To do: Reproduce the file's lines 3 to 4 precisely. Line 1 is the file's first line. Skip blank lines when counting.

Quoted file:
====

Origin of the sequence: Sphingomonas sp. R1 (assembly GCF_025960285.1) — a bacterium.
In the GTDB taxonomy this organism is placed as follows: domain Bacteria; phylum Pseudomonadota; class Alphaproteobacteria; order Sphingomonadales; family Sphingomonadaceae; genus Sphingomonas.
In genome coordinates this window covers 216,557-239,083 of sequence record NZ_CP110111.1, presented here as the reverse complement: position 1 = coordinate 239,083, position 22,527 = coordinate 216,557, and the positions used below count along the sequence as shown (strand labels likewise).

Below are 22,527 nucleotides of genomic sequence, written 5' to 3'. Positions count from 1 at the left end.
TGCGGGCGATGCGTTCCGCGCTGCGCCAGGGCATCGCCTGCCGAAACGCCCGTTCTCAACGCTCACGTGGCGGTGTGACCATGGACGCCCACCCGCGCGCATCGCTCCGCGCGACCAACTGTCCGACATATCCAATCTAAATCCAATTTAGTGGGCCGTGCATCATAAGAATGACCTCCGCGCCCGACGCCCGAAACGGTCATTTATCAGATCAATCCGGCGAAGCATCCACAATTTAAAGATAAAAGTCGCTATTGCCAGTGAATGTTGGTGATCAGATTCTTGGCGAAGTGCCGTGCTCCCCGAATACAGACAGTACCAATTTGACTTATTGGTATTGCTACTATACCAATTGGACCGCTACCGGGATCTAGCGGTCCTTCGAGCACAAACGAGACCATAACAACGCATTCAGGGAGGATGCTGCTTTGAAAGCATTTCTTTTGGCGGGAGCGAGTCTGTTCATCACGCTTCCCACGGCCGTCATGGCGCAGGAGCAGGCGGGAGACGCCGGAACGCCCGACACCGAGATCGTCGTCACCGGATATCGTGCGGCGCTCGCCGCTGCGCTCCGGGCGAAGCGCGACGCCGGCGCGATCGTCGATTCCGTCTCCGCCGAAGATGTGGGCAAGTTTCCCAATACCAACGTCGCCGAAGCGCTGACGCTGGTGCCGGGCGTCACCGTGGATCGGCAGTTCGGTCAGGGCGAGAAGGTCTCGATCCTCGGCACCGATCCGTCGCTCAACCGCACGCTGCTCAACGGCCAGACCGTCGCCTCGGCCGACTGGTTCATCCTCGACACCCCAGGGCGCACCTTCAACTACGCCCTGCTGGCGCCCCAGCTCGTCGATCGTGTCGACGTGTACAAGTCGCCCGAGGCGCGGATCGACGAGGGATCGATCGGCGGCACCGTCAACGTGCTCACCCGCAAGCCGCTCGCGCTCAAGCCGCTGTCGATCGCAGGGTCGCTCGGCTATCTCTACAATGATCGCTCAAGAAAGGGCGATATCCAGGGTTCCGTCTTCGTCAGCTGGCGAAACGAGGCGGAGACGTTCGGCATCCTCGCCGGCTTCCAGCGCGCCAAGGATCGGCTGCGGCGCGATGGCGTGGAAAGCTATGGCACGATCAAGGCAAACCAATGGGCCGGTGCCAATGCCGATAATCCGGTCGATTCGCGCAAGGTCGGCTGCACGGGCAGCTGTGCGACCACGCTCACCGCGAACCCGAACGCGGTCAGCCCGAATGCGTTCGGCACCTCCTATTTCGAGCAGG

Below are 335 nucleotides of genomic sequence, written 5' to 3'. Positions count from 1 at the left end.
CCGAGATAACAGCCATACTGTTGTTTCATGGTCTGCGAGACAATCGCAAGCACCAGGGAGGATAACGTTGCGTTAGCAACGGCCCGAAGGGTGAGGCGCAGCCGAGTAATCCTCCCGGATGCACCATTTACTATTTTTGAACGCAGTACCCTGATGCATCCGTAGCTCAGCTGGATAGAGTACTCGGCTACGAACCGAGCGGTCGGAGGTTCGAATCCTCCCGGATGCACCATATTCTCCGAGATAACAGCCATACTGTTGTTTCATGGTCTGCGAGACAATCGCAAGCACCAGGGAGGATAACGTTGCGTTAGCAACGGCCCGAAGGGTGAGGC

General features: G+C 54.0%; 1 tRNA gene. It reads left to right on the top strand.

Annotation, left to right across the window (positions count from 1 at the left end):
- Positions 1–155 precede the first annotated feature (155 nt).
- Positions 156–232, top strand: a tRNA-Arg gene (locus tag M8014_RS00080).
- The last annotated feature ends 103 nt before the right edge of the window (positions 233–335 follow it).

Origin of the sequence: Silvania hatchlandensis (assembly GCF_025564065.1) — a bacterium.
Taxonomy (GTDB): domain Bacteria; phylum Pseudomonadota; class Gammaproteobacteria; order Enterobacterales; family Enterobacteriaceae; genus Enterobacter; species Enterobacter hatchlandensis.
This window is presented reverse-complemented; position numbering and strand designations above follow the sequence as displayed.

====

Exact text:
In genome coordinates this window covers 216,557-239,083 of sequence record NZ_CP110111.1, presented here as the reverse complement: position 1 = coordinate 239,083, position 22,527 = coordinate 216,557, and the positions used below count along the sequence as shown (strand labels likewise).

Below are 22,527 nucleotides of genomic sequence, written 5' to 3'. Positions count from 1 at the left end.